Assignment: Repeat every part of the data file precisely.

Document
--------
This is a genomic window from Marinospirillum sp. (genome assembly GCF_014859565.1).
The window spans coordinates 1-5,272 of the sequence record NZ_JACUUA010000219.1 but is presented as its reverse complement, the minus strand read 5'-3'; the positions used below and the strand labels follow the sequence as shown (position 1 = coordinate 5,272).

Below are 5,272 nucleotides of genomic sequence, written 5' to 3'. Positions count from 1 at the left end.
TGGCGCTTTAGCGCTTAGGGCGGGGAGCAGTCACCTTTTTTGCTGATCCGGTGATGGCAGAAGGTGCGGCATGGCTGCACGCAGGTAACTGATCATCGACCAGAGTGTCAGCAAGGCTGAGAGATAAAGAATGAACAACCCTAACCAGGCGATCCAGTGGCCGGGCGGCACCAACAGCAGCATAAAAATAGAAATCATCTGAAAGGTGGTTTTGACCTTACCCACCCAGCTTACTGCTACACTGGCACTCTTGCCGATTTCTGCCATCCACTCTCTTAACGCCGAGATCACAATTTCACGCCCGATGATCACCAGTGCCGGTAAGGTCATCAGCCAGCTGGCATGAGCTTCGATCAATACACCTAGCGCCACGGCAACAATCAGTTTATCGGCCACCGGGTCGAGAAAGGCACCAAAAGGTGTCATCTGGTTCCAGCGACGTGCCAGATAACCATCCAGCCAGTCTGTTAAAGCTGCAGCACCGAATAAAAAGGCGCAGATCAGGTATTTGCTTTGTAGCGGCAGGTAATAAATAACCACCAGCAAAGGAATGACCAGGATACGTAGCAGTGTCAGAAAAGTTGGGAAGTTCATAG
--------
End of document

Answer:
This is a genomic window from Marinospirillum sp. (genome assembly GCF_014859565.1).
The window spans coordinates 1-5,272 of the sequence record NZ_JACUUA010000219.1 but is presented as its reverse complement, the minus strand read 5'-3'; the positions used below and the strand labels follow the sequence as shown (position 1 = coordinate 5,272).

Below are 5,272 nucleotides of genomic sequence, written 5' to 3'. Positions count from 1 at the left end.
TGGCGCTTTAGCGCTTAGGGCGGGGAGCAGTCACCTTTTTTGCTGATCCGGTGATGGCAGAAGGTGCGGCATGGCTGCACGCAGGTAACTGATCATCGACCAGAGTGTCAGCAAGGCTGAGAGATAAAGAATGAACAACCCTAACCAGGCGATCCAGTGGCCGGGCGGCACCAACAGCAGCATAAAAATAGAAATCATCTGAAAGGTGGTTTTGACCTTACCCACCCAGCTTACTGCTACACTGGCACTCTTGCCGATTTCTGCCATCCACTCTCTTAACGCCGAGATCACAATTTCACGCCCGATGATCACCAGTGCCGGTAAGGTCATCAGCCAGCTGGCATGAGCTTCGATCAATACACCTAGCGCCACGGCAACAATCAGTTTATCGGCCACCGGGTCGAGAAAGGCACCAAAAGGTGTCATCTGGTTCCAGCGACGTGCCAGATAACCATCCAGCCAGTCTGTTAAAGCTGCAGCACCGAATAAAAAGGCGCAGATCAGGTATTTGCTTTGTAGCGGCAGGTAATAAATAACCACCAGCAAAGGAATGACCAGGATACGTAGCAGTGTCAGAAAAGTTGGGAAGTTCATAG